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Portrait of Woman Using Mouthwash

DIY Antiseptic Mouthwash for Better Gum Health

Previously we have discussed pH re-balancing mouthwashes Antiseptic Mouth Rinseand the importance of selecting a mouthwash that is pH balanced, today we are going to cover a do-it-yourself recipe for an antiseptic mouth rinse that is tremendous for improving the health of your gums and controlling bacteria responsible for causing cavities. It is also great for bad breath. All you need is a little bit of Bleach and some water.

That combination might sound scary, but the basic ingredients are exactly the same as those in some very expensive treatment rinses available for purchase through your dentist, and this type of mouthwash used to be recommended by the ADA in the late 70s. Also, I use it myself. However, since this is a prescription-strength mouth rinse you consult your dentist before use.

Materials You’ll Need

  • Regular Chlorox Liquid Bleach. Other types of bleaches available have other ingredients that we don’t want in our mouth rinse. It is easier to pour if you purchase one of the smaller bottles.
  • A plastic or glass mixing container that holds at least 24 ounces of liquid.
  • A measuring cup with fluid-ounce markings along the side.

Important: Do not use or add different ingredients to this recipe. Bleach is very reactive and doesn’t play well with everything you might want to use.

Mixing the Ingredients

Only adults should be responsible for mixing the ingredients. As with any DIY concoction, you must first familiarize yourself with all the ingredients you’ll be using. Before handling the Bleach take time to carefully read the warnings and instructions for use on the back of the bottle. This way if you get any on your clothes, in your eye, or anywhere else you don’t want you’ll know what to do.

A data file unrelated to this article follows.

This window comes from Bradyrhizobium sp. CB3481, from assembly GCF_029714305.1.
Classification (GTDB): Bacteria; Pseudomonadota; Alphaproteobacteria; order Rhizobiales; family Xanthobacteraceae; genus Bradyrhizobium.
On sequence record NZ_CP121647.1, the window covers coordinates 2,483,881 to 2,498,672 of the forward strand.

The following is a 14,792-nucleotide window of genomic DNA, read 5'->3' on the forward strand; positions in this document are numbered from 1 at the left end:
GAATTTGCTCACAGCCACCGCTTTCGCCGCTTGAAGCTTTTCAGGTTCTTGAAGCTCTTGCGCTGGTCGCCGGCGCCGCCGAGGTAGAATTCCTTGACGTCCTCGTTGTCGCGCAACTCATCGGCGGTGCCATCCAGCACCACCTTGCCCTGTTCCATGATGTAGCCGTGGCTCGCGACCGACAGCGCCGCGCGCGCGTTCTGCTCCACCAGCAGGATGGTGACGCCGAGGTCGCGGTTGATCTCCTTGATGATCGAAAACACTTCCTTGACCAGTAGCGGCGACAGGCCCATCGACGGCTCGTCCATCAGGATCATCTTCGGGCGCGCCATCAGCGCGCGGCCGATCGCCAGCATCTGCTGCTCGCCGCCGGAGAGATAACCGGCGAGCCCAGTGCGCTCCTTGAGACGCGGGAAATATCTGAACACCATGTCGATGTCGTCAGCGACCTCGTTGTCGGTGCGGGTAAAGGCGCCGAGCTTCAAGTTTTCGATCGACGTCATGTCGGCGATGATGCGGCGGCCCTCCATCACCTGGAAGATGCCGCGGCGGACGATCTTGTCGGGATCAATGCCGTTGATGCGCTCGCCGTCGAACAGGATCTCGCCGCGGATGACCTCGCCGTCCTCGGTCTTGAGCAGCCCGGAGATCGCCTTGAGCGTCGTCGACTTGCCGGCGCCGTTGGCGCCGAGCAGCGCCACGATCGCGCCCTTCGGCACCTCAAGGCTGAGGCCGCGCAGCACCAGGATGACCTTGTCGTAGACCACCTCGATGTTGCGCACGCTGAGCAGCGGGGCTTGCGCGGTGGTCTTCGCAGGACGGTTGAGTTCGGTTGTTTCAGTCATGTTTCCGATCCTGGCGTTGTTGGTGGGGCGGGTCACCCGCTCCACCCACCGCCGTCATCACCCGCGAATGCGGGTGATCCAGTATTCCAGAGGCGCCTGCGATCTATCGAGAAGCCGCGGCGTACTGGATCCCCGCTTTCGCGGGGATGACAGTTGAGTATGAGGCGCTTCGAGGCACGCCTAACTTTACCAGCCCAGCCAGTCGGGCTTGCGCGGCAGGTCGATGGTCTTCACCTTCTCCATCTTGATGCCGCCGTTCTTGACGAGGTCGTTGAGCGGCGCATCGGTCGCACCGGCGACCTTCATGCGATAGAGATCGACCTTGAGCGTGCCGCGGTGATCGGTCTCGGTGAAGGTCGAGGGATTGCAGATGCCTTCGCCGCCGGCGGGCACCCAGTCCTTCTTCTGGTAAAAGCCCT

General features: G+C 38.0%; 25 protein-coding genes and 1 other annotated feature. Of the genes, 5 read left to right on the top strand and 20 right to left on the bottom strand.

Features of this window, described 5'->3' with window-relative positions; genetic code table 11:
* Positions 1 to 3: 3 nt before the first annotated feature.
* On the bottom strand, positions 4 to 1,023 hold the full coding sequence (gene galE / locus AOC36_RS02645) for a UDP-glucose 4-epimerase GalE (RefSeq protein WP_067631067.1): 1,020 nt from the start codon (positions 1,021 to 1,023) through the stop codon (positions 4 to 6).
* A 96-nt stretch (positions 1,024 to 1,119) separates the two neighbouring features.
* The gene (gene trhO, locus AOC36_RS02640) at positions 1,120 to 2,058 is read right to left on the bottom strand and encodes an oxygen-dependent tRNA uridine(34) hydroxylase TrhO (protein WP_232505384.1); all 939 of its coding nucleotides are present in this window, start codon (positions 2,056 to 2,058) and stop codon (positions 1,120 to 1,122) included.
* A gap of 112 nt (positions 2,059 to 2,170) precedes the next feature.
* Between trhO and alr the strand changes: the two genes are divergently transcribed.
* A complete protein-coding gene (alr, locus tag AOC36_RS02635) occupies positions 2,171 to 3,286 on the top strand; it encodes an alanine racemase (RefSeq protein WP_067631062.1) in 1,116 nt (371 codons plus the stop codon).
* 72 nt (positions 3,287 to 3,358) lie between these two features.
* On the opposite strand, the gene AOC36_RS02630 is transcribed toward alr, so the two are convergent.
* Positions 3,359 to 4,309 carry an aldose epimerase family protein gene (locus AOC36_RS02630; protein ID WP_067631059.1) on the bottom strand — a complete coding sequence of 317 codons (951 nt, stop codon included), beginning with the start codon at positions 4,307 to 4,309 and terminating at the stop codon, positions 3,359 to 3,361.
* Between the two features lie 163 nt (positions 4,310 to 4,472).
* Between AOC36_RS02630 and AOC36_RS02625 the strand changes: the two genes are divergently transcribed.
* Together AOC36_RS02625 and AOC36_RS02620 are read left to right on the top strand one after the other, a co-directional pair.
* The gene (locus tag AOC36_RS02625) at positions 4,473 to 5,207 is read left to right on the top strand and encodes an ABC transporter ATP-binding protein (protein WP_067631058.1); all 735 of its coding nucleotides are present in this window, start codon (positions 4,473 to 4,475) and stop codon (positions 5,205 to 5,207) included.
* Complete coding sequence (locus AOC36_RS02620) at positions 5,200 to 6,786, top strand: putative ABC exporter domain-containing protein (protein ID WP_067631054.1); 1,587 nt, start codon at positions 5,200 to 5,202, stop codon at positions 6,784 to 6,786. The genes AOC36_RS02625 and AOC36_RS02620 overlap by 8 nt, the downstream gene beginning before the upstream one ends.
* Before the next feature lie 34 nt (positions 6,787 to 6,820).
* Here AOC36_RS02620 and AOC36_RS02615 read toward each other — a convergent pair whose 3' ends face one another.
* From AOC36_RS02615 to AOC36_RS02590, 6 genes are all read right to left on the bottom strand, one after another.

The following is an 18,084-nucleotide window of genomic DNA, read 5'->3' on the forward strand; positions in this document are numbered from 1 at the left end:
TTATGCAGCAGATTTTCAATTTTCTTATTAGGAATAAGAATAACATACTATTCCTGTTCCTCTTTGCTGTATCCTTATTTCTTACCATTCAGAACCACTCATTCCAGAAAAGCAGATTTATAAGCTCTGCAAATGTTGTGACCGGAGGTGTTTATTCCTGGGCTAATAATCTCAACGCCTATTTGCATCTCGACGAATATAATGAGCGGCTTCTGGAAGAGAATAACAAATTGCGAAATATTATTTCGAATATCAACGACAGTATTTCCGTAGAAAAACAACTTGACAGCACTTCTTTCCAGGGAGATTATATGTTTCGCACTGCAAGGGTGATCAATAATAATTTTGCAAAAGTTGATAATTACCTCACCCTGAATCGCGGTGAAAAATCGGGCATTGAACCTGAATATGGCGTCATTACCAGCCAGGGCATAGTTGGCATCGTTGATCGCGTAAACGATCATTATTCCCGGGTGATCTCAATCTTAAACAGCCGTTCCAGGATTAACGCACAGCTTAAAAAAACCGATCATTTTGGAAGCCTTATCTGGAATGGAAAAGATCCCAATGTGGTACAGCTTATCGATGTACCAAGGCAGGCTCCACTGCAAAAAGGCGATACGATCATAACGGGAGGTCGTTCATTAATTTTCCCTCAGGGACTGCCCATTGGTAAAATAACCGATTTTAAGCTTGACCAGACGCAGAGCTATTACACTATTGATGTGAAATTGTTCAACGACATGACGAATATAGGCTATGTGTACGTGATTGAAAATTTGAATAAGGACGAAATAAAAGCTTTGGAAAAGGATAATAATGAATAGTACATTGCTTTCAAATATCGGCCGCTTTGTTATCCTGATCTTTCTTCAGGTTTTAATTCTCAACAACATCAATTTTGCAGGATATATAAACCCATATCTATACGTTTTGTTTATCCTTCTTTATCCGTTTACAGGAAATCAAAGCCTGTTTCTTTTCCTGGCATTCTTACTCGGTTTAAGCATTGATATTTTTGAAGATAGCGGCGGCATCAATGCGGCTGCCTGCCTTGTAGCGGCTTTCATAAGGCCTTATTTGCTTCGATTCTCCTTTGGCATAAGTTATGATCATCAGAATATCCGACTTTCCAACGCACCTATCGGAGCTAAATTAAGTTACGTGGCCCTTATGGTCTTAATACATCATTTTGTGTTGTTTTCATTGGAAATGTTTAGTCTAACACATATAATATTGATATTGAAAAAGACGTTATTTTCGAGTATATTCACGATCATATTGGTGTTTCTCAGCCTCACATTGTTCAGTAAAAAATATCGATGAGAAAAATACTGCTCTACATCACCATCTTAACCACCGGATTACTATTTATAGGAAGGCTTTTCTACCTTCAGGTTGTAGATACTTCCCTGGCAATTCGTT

The goal is to create a mixture of 20 parts Water and 1 part Regular Clorox Bleach (5.25% NaOCl), so that we produce an effective concentration in solution for our active ingredient Sodium Hypochlorite (NaOCl) of ~.25%. If you are using the concentrated Clorox Bleach (8.5% NaOCl), you’ll have to change the mixture to a 32 Water : 1 Concentrated Bleach mix.

  1. Over the sink, carefully measure out no more than 1 fluid ounce of Bleach in your measuring cup and then add it to your mixing container
  2. Rinse out the measuring cup, and now measure and add 20 fluid ounces of distilled water (32 ounces if concentrated bleach is being used) to your mixing container and your mouthwash is ready to use.

If you make extra and store it, store the mouthwash below 30 degrees C (86 degrees F) just like the instructions on the bottle bleach.

Using the Antiseptic Mouthwash

This mouth rinse really works well, and you really only need to use it for two weeks at a time. What I have found most effective is to rinse once a day for a 2-week period every other month. If you want to use this for longer periods of time, ask your dentist.

  1. Rinse for 45s to 1min using about 10ml (a normal amount for rinsing).
  2. Spit thoroughly after use. Do not swallow.


  • If more than should be used for rinsing is accidentally swallowed, contact a poison control center. This applies to all rinses you buy at the store too.
  • If at any point while using this rinse, you experience a burning sensation or the inside of your mouth becomes painful discontinue use.
  • Do not allow children under the age of 6 to use this mouthwash since they cannot spit effectively.
  • If you want to use this mouth rinse with children under the age of 12, instruct them on good rinsing habits to minimize swallowing and supervise them as necessary until they are capable of using it without supervision. You don’t want them swallowing the mouthwash or making a mess since it can take the color out of clothes.

I don’t want to look silly for sharing this highly effective mouth rinse recipe with you, so consult your dentist before use.

Scott Frey

Scott Frey is a renowned Orthodontist, professional speaker, and founder of the More than Smiles Movement.